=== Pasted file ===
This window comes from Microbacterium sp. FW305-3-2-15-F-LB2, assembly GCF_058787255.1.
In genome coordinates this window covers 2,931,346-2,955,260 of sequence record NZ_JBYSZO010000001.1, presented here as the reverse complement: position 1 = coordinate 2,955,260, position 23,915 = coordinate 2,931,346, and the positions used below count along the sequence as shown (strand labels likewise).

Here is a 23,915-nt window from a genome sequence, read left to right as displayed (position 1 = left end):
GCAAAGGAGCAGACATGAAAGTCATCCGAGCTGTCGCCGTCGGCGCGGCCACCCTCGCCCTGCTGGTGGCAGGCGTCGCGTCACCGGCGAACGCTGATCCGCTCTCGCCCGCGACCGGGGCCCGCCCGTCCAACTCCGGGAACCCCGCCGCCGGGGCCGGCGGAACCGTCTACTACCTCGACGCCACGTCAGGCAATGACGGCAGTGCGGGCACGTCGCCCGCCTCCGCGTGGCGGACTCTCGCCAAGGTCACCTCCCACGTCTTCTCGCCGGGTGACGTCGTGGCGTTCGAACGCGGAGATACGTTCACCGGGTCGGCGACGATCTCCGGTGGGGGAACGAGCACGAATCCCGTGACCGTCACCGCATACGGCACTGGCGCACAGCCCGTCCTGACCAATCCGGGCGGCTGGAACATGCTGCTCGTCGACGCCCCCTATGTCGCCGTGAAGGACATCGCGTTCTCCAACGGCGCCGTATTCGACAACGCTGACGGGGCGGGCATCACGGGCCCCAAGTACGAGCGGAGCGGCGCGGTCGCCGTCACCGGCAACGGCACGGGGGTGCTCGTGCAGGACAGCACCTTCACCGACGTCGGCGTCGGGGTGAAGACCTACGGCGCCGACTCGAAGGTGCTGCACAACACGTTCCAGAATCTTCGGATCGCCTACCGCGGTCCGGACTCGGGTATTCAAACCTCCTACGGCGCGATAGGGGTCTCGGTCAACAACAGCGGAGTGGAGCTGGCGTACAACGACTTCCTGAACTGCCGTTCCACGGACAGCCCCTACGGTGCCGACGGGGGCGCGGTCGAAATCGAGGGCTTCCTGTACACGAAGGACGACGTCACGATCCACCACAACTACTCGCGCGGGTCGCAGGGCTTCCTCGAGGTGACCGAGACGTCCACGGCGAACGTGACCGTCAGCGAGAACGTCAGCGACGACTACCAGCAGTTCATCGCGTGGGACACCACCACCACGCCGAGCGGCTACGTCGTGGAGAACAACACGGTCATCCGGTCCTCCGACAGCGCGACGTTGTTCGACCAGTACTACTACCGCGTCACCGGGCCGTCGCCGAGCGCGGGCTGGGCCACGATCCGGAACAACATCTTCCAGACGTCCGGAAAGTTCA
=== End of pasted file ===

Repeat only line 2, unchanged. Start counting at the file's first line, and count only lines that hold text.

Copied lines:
In genome coordinates this window covers 2,931,346-2,955,260 of sequence record NZ_JBYSZO010000001.1, presented here as the reverse complement: position 1 = coordinate 2,955,260, position 23,915 = coordinate 2,931,346, and the positions used below count along the sequence as shown (strand labels likewise).